Qiang (John) Ding, PhD

Pulm_Div_Ding

Associate Professor of Medicine and Cell Biology

Division of Pulmonary, Allergy & Critical Care Medicine
1530 3rd Avenue So, THT-422
University of Alabama at Birmingham
Birmingham, AL 35294

Contact Information

Campus Address:

 THT 422

Academic Office location:

 THT 437

Office Phone:

 (205) 996-2512

Office Fax (Academic):

 (205) 934-1721

Email Address:

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Brief Bio

Dr. Qiang Ding completed his Ph.D. degree at the University of Alabama at Birmingham. Following his postdoctoral fellow training in Department of Pathology at the University of Alabama at Birmingham, he spent six years in department of Medicine at the University of Alabama at Birmingham where he rose to the rank of Associate Professor of Medicine.

Academic & Research Interests

The long term goal in Dr. Ding's laboratory is to understand the signaling proteins and molecular mechanisms by which tissue injury and repair are regulated. One of the areas in Dr. Ding's laboratory is investigating the role of fibroblast migration and myofibroblast differentiation in the development of lung fibrosis, and the molecular mechanisms contributing the fibroblast migration and myofibroblast differentiation. Focal adhesion kinase (FAK) plays an important role in regulation of fibroblast migration, differentiation, and proliferation. Dr. Ding has found that FAK regulates cell proliferation though regulation of the expression of extracellular matrix proteins and Cyclin D1.  FAK-related non-kinase (FRNK) is one cytoplasmic protein, and acts to limit FAK-dependent cell migration and proliferation. Data from his laboratory indicate that FRNK acts to limit myofibroblast differentiation induced by transforming growth factor beta-1 (TGF-beta-1), and can inhibit ERK and p38 activation induced by TGF-beta-1 in primary human lung fibroblasts. His laboratory is investigating the expression of FRNK and its downstream signaling pathways in primary cells isolated from fibrotic and control lung tissues.  TGF-beta-1 signaling is important in the development of lung fibrosis. Dr. Ding recently found that ERK and p38 MAPKs utilizes different signaling pathways regulate myofibroblast differentiation in primary lung fibroblasts. His laboratory is currently studying the downstream molecular mechanisms that MAPKs regulate the myofibroblast differentiation.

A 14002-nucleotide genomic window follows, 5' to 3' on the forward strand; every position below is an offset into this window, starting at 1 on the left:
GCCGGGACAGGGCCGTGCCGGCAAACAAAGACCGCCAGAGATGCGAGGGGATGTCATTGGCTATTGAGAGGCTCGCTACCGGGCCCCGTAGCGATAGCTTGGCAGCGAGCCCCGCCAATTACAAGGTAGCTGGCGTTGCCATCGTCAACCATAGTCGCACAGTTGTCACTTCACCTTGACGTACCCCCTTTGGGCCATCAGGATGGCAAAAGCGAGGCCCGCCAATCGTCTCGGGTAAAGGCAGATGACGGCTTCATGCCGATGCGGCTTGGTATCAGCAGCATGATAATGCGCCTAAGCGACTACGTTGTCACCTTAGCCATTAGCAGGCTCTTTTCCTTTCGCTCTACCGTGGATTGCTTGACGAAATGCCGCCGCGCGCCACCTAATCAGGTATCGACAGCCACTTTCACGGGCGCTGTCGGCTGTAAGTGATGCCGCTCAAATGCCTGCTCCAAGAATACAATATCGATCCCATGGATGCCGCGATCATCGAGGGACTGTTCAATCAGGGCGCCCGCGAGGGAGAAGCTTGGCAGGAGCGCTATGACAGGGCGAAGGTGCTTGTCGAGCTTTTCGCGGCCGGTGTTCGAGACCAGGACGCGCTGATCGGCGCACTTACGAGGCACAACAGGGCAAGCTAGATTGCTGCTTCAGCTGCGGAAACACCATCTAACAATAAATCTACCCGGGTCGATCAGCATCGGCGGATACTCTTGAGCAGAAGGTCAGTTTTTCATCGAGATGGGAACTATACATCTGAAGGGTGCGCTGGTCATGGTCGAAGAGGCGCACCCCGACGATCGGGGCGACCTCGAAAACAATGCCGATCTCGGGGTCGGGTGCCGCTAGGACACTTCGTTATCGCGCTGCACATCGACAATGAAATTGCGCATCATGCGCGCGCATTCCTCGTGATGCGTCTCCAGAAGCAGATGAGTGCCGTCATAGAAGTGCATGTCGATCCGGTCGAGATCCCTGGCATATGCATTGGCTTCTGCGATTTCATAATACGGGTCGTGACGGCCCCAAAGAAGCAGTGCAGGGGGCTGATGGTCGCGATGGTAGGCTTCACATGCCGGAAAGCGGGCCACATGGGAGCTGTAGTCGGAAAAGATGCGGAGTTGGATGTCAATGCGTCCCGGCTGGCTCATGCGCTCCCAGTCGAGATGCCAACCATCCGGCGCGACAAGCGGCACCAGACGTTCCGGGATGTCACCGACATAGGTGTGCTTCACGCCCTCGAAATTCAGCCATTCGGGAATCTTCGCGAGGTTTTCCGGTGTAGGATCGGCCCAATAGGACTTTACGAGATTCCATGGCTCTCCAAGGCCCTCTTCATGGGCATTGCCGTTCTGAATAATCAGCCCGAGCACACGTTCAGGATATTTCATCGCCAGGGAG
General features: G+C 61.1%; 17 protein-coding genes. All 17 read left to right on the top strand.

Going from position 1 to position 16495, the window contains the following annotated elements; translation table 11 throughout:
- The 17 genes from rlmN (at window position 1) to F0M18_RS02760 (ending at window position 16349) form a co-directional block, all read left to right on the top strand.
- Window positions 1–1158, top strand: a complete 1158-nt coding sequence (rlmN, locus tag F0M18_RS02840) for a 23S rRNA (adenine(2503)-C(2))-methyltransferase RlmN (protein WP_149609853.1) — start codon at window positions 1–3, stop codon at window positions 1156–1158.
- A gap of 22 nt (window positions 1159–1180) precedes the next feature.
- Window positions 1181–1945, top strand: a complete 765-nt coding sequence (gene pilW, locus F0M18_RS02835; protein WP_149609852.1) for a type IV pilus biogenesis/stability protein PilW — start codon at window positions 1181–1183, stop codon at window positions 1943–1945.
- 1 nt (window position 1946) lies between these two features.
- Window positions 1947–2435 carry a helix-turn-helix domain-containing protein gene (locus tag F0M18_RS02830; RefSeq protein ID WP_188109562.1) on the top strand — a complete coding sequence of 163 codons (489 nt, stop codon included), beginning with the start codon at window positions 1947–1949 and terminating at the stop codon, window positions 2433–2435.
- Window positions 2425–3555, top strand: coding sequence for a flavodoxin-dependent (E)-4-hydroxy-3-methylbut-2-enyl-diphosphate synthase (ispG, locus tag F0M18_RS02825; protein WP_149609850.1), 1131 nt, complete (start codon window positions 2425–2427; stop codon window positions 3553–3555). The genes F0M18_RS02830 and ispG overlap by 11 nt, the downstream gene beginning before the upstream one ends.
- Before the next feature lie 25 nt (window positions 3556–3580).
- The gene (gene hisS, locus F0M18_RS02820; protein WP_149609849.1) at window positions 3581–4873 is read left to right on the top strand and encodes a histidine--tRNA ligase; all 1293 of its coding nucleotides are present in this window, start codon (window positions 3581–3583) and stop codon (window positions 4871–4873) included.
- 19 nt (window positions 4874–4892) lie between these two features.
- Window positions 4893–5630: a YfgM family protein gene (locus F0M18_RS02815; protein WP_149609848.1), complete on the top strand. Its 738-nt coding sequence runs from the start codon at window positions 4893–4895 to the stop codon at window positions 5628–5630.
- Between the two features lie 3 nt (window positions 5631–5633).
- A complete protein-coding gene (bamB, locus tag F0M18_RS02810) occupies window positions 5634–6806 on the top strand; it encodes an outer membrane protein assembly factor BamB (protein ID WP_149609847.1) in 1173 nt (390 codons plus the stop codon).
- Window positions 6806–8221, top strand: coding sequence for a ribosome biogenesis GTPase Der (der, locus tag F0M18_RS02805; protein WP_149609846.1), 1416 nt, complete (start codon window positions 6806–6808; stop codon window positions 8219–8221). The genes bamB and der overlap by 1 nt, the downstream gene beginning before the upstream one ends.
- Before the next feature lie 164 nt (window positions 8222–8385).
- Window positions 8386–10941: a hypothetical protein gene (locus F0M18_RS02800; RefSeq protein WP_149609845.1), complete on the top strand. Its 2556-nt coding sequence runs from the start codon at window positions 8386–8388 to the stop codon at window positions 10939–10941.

Key Publications

Ding Q, Stewart J, Prince CW, Chang PL, Trikha M, Han X, Grammer J, and Gladson CL.  Promotion of Malignant Astrocytoma Cell Migration by Osteopontin Expressed in the Normal Brain: Differences in Integrin Signaling During Cell Adhesion to Osteopontin Versus Vitronectin.  Cancer Research. 2002 Sep 15; 62(18):5336-43.

Ding Q, Stewart J, Olman MA, Klobe MR, and Gladson CL.  The Pattern of Enhancement of Src Kinase Activity on PDGF Stimulation of Glioblastoma Cells Is Affected by The Integrin Engaged.  Journal of Biological Chemistry. 2003 Oct 10:278(41):39882-91.

Ding Q, Grammer JR, Nelson MA, Guan JL, Stewart JE, and Gladson CL. p27(Kip1) and Cyclin D1 Are Necessary for Focal Adhesion Kinase (FAK) Regulation of Cell Cycle Progression in Glioblastoma Cells Propagated In Vitro and In Vivo in the Scid Mouse Brain.  Journal of Biological Chemistry.  2005 Feb 25; 280(8):6802-15.

Cai G, Zheng A, Tang Q, White ES, Chou C, Gladson CL, Olman MA, and Ding Q.  Downregulation of FAK-Related Non-Kinase Mediates the Migratory Phenotype of Human Fibrotic Lung Fibroblasts. Exp. Cell Res. 316, 1600-1609.

Ding Q, Gladson, CL, Wu, H, Hayasaka, H, and Olman MA. FAK-related non-kinase inhibits myofibroblast differentiation through differential MAPK activation in a FAK-dependent manner. J Biol Chem. 2008 Oct 3; 283(40): 26839-49. Epub 2008 Jul 31.


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